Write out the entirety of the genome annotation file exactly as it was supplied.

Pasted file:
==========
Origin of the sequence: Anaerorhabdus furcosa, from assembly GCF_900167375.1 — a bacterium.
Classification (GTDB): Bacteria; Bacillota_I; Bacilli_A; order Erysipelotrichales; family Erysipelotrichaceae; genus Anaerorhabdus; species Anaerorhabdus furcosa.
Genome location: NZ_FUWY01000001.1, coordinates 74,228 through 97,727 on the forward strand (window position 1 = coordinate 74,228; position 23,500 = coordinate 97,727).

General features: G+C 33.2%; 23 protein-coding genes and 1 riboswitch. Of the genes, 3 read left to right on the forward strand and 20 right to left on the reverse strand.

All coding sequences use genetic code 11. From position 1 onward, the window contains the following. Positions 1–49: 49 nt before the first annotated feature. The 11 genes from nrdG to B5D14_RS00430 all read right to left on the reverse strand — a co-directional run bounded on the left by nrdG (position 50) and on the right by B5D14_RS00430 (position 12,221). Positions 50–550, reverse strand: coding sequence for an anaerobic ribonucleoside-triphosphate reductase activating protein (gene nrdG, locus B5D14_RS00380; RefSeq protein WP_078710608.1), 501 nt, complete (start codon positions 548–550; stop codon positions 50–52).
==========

Origin of the sequence: Anaerorhabdus furcosa, from assembly GCF_900167375.1 — a bacterium.
Classification (GTDB): Bacteria; Bacillota_I; Bacilli_A; order Erysipelotrichales; family Erysipelotrichaceae; genus Anaerorhabdus; species Anaerorhabdus furcosa.
Genome location: NZ_FUWY01000001.1, coordinates 74,228 through 97,727 on the forward strand (window position 1 = coordinate 74,228; position 23,500 = coordinate 97,727).

General features: G+C 33.2%; 23 protein-coding genes and 1 riboswitch. Of the genes, 3 read left to right on the forward strand and 20 right to left on the reverse strand.

All coding sequences use genetic code 11. From position 1 onward, the window contains the following. Positions 1–49: 49 nt before the first annotated feature. The 11 genes from nrdG to B5D14_RS00430 all read right to left on the reverse strand — a co-directional run bounded on the left by nrdG (position 50) and on the right by B5D14_RS00430 (position 12,221). Positions 50–550, reverse strand: coding sequence for an anaerobic ribonucleoside-triphosphate reductase activating protein (gene nrdG, locus B5D14_RS00380; RefSeq protein WP_078710608.1), 501 nt, complete (start codon positions 548–550; stop codon positions 50–52).